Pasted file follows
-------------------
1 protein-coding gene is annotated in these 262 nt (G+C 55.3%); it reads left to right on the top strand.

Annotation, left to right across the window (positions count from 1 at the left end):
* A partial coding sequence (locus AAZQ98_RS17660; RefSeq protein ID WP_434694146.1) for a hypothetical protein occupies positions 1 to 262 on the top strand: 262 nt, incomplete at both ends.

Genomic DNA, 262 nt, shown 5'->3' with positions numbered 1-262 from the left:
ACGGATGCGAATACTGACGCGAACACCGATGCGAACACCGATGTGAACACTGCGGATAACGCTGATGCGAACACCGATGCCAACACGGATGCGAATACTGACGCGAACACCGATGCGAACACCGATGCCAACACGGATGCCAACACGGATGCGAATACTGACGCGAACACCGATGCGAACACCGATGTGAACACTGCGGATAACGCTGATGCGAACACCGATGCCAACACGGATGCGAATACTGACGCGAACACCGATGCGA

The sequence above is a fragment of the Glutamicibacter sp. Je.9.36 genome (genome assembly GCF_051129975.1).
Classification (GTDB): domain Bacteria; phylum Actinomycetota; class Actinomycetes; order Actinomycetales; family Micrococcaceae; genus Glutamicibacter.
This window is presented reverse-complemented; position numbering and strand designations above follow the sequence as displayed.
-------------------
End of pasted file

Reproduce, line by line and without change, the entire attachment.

1 protein-coding gene is annotated in these 262 nt (G+C 55.3%); it reads left to right on the top strand.

Annotation, left to right across the window (positions count from 1 at the left end):
* A partial coding sequence (locus AAZQ98_RS17660; RefSeq protein ID WP_434694146.1) for a hypothetical protein occupies positions 1 to 262 on the top strand: 262 nt, incomplete at both ends.

Genomic DNA, 262 nt, shown 5'->3' with positions numbered 1-262 from the left:
ACGGATGCGAATACTGACGCGAACACCGATGCGAACACCGATGTGAACACTGCGGATAACGCTGATGCGAACACCGATGCCAACACGGATGCGAATACTGACGCGAACACCGATGCGAACACCGATGCCAACACGGATGCCAACACGGATGCGAATACTGACGCGAACACCGATGCGAACACCGATGTGAACACTGCGGATAACGCTGATGCGAACACCGATGCCAACACGGATGCGAATACTGACGCGAACACCGATGCGA

The sequence above is a fragment of the Glutamicibacter sp. Je.9.36 genome (genome assembly GCF_051129975.1).
Classification (GTDB): domain Bacteria; phylum Actinomycetota; class Actinomycetes; order Actinomycetales; family Micrococcaceae; genus Glutamicibacter.
This window is presented reverse-complemented; position numbering and strand designations above follow the sequence as displayed.